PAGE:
Top 10 Films to Celebrate Black History Month
In 1926 historian Carter G. Wilson began what was known as Negro History Week in an effort to make the African American story more prevalent in our culture's consciousnesses. The week evolved into an entire month-long celebration and promotion of African American history, which we recognize this month. To spread the love, Art Attack has compiled a list of some of the best African American films to help you celebrate Black History Month.
10. Stormy Weather
The lovely Lena Horne belts out the hits in this 1943 musical, which also features the amazing performances of Fats Waller and Cab Calloway.
TicketsSat., Mar. 4, 8:00pm
Je'Caryous Johnson's "Married But Single Too"
TicketsFri., Mar. 10, 8:00pm
The Illusionists - Live From Broadway (Touring)
TicketsSat., Mar. 11, 4:00pm
The King and I (Touring)
TicketsTue., Mar. 14, 7:30pm
Brain Candy LIVE: Adam Savage & Michael Stevens
TicketsThu., Mar. 23, 8:00pm
Amistad, directed by Steven Spielberg, was released in 1997 and told the true story of a rebellion of captured slaves in the late 1800s. It is a lesser known, but historically significant, story of the plight of African Americans of the time.
8. To Sir With Love
Ahh, how can you not love Sidney Poitier in this classic film about a high school teacher dealing with racial issues in an inner-city school? The movie led the way for all other "teachers can make a difference!" movies going forward.
7. Coming To AmericaEddie Murphy playing just about all of these characters.
To date, Coming To America remains one of the funniest movies Eddie Murphy has ever created and made "Sexual Chocolate" a household name.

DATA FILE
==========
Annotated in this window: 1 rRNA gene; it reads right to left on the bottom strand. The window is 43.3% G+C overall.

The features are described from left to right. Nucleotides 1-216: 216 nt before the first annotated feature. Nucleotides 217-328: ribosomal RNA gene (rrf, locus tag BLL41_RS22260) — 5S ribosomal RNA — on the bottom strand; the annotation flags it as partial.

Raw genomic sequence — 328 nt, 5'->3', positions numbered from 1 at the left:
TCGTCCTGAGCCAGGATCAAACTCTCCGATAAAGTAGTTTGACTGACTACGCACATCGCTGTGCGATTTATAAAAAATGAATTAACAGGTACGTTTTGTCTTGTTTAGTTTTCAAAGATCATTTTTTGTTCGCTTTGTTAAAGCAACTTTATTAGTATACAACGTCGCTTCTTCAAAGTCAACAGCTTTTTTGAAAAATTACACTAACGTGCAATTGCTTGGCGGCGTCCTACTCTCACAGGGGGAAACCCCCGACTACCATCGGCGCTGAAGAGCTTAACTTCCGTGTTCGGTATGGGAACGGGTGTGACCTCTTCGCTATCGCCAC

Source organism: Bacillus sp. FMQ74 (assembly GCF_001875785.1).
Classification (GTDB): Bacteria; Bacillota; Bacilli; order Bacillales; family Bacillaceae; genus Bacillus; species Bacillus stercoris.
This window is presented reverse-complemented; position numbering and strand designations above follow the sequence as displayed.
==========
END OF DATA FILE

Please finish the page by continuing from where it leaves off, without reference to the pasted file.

6. Boyz N the Hood
John Singleton's opus, starring a very young Cuba Gooding Jr., was as heart-wrenching as it was eye-opening when it was released in 1991. It introduced the entire world to the hardships of South Central, LA. Singleton was nominated for Academy Awards in both directing and screenwriting, the youngest ever, at age 24, and the first African American to be given the honor.
Glory told the story of the 54th Massachusetts Volunteer Infantry, the first formal unit of the U.S. Army to be made up entirely of African American men. The movie introduced to the world a little actor commonly known as Denzel Washington, who won a well-deserved Academy Award.
4. Malcolm X
Spike Lee's biographical film is about the life and tragic death of the notorious black nationalist. The film, like its subject, was clouded with controversy over how Lee portrayed Malcolm X, but the role garnered Denzel Washington another Oscar nod.
C'mon, John Shaft is awesome! Shaft is cooler than ice, tougher than nails and will 'eff you the 'eff up if you cross him.
2. Do the Right Thing
Spike Lee's best work and the film that put him on the map, Do the Right Thing is a movie that openly discussed the realities of racism in this country when no one wanted to talk about them.
1. The Color PurpleRock it Oprah!
The first Spielberg masterpiece, which highlighted the issues affecting African American women in the 1900s, was based on the Pulitzer Prize-winning novel by Alice Walker. The film is star-packed with the likes of Whoopi Goldberg, Oprah Winfrey, Danny Glover and co-produced by Quincy Jones.
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